The Solution We Need, But Will Avoid at all Cost; Perhaps to Our Demise.

The ultimate communication occurs only when we are standing face to face, naked, with everything about us revealed to our opposite in dialog. Only then are the words being said revealed in full context, only then must we deal directly with the consequences of our words. We may still not trust each other, but we are given an obvious choice as to whether to join in a community with that opposite in dialog. Universities are increasingly testing the Facebook profiles of their applicants as a justifiable means of determining who they will and will not admit to their student community. Suddenly, the realities of posts long forgotten may have real and unpleasant consequences.

What if every post or action we took on the web had those same consequences? What if participating in the benefits of the World Wide Web meant that we had to submit to absolute transparency about whom we are and what we did – almost like a family member living in the same house? You could still post whatever you wanted, express whatever opinions you desired, but you could no longer hide from those posts or expressions. Those that interacted with you, that read your posts, that believed you and decided to join in a community with you would actually know the full you, for good or for bad. A bot would be revealed as just that. A teenager posting fake news from Macedonia for profit or mischief would also be revealed as just that.

The reality is that the modern world is increasingly giving governments the ability to see all of us in that light, fully exposed by our activities on and interactions with the online world. Why not take things a step further and reveal that same reality to all who might want to be part of a community with us?

Must this be the price we pay to reap the real benefits of ubiquitous world-wide communications and communities? Is there a better alternative? Can we really trust anyone whom we don’t really know? Can we assign consequences unless we can assign responsibility?

These are questions we must answer and we must answer them very quickly. Participation in that type of an “open” community would still be voluntary – you could choose not to be on the web and thus reveal nothing about yourself, but your ability to influence others would similarly be extremely limited. For those who chose to participate, the degree of common knowledge of who they were would be directly proportional to how influential they wanted to be. How different might the world be if we knew the true makeup, backgrounds, motivations, biases, etc. of those whom we chose to lead us?

Rebuilding the Internet for Truth, Trust, Communication, and Community.

Google (or Alphabet as it is now known – a name appropriate to the repository of more facts than the world has ever before known and therefore the owner of the most powerful filtering process the world has ever known) has a business unit today simply known as X. X has as its mission the invention and launching of “moonshot” technologies it hopes could someday make the world a better place.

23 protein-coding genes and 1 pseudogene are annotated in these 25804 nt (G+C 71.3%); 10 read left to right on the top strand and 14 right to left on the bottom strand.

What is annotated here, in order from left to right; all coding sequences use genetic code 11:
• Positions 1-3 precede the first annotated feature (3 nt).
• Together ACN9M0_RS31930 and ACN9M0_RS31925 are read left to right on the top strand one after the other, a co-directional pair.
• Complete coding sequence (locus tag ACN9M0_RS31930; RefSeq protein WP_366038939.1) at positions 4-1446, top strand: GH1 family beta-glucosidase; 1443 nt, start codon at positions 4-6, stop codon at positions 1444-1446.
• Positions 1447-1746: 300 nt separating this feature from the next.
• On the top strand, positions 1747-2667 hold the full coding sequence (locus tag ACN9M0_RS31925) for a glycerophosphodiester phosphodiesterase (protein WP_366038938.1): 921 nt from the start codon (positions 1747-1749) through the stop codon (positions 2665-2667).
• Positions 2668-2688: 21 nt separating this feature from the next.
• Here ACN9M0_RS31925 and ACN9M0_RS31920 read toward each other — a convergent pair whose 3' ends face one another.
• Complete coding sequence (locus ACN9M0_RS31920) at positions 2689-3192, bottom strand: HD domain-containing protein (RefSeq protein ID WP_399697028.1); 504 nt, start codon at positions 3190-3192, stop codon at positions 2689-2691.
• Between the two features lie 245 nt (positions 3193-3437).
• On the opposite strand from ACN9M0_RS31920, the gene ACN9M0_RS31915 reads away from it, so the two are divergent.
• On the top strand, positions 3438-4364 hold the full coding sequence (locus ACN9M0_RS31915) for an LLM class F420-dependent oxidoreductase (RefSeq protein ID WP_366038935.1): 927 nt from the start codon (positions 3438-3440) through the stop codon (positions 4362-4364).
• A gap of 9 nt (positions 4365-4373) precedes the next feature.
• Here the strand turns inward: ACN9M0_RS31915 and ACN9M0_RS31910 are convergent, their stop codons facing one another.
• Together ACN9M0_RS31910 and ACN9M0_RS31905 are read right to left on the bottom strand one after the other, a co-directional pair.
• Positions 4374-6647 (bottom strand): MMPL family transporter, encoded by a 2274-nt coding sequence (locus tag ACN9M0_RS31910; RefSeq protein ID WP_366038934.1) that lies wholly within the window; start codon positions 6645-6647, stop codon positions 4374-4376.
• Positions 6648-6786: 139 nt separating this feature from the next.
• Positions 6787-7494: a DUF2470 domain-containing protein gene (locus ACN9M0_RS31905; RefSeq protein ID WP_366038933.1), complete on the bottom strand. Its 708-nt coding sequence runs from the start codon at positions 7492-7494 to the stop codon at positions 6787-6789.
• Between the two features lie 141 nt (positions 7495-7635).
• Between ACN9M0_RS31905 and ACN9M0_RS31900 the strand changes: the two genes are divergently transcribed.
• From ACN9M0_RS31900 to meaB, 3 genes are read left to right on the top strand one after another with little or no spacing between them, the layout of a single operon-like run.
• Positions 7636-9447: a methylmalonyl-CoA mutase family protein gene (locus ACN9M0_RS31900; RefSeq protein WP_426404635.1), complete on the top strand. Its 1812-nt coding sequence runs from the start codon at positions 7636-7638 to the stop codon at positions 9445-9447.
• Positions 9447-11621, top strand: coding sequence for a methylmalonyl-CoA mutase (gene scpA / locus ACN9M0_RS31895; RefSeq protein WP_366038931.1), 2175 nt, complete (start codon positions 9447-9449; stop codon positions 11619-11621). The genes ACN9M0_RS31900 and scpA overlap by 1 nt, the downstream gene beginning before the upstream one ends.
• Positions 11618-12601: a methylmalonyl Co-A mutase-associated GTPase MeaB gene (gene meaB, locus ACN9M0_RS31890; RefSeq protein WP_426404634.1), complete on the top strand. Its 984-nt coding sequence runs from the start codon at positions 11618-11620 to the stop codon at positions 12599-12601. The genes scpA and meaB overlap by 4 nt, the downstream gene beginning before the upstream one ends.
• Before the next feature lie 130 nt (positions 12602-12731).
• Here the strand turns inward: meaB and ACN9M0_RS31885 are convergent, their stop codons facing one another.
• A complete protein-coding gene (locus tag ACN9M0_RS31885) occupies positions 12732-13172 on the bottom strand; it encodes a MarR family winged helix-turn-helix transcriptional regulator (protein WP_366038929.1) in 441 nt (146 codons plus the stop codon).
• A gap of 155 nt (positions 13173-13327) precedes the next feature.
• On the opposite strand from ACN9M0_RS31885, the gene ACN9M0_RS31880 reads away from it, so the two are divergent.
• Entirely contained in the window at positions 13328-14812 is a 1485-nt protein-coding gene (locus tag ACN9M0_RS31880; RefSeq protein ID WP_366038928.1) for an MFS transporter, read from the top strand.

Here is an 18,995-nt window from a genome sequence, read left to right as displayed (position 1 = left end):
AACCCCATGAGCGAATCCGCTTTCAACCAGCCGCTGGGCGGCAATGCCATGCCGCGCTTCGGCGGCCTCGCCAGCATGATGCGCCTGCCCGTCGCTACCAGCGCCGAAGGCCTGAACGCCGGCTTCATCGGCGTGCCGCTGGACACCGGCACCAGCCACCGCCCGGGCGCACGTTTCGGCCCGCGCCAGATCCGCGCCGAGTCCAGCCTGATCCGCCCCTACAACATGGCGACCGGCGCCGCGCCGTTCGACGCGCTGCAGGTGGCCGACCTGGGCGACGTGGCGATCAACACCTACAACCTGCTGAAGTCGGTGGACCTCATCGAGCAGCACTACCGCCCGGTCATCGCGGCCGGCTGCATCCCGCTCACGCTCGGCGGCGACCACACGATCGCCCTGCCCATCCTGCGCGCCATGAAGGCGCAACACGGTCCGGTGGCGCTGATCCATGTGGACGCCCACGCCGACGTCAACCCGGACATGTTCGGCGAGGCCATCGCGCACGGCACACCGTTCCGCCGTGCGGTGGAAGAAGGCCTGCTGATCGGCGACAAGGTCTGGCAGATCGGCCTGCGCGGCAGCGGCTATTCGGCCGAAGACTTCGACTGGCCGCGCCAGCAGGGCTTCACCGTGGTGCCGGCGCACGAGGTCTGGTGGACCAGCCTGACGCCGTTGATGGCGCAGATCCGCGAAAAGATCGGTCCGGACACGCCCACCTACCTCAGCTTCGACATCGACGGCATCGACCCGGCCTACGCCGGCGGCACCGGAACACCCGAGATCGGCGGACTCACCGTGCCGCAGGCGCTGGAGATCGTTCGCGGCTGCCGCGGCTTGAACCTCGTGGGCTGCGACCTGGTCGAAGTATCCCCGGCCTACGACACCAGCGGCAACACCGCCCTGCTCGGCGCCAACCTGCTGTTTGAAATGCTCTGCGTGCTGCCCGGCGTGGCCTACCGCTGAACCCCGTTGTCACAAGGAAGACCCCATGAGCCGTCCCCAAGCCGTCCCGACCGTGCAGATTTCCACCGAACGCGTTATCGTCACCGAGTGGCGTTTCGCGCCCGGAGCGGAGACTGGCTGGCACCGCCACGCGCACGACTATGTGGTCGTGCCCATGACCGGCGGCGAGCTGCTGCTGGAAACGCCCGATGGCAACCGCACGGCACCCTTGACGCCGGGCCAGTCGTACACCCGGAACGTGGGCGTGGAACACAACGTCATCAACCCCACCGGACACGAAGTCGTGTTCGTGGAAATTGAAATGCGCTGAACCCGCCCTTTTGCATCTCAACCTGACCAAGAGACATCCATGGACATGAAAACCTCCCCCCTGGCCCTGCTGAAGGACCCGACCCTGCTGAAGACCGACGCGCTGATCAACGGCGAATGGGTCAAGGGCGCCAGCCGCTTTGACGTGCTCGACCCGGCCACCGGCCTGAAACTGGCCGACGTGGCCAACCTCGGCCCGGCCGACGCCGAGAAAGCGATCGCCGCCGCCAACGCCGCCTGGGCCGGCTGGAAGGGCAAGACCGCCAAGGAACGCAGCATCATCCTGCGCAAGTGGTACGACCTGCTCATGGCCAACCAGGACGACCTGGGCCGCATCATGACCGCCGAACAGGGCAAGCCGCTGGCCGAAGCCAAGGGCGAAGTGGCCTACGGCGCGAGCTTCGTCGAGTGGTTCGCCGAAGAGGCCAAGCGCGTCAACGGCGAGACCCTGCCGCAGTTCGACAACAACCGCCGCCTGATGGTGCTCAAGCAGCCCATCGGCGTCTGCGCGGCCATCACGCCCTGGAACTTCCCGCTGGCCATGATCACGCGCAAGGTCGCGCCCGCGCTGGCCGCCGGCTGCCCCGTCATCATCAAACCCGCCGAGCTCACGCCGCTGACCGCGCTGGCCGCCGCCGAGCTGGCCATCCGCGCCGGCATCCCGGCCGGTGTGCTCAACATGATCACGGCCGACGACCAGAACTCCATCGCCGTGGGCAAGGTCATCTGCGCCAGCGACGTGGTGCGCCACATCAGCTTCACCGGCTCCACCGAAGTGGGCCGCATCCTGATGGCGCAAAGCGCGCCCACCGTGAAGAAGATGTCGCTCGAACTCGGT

What moonshot could possibly be a) more difficult, b) more meaningful in making the world a better place, or c) more appropriate for X as a company than to rebuild the Internet into a place that allows for lots of discourse (small fires) but prevents war (the conflagrations), simply by providing us the same level of trust in a broad range of information we now demand of any site we send money to? What if instead of just spreading information, we communicated with people whom we both really knew and thus really trusted in the same way as members of our family? What if by communicating in those ways, we built trust and community rather than destroying it?

By building trust, I do not mean giving us some centrist view, as many media firms have attempted to navigate. The center point between an extreme and a slightly less extreme perspective is even further from the truth than the less extreme perspective. Truth is not compromise and trust does not derive from being told what to believe.

Truth is the meaning most supported by fact. As facts change, the truth must change. Separating fact from error is itself not an easy process. Because of the balance that nature has achieved over thousands of years, its “fact pattern” can be described as a bell-shaped curve. There are extremes and outliers (and each is highly important in the processes we call evolution and creative destruction), but the clear majority of things happen in the middle and adjustments only slowly deviate from the mean. Understanding where the true “mean” is allows us to absorb outlier facts on both extremes and not be swayed by them.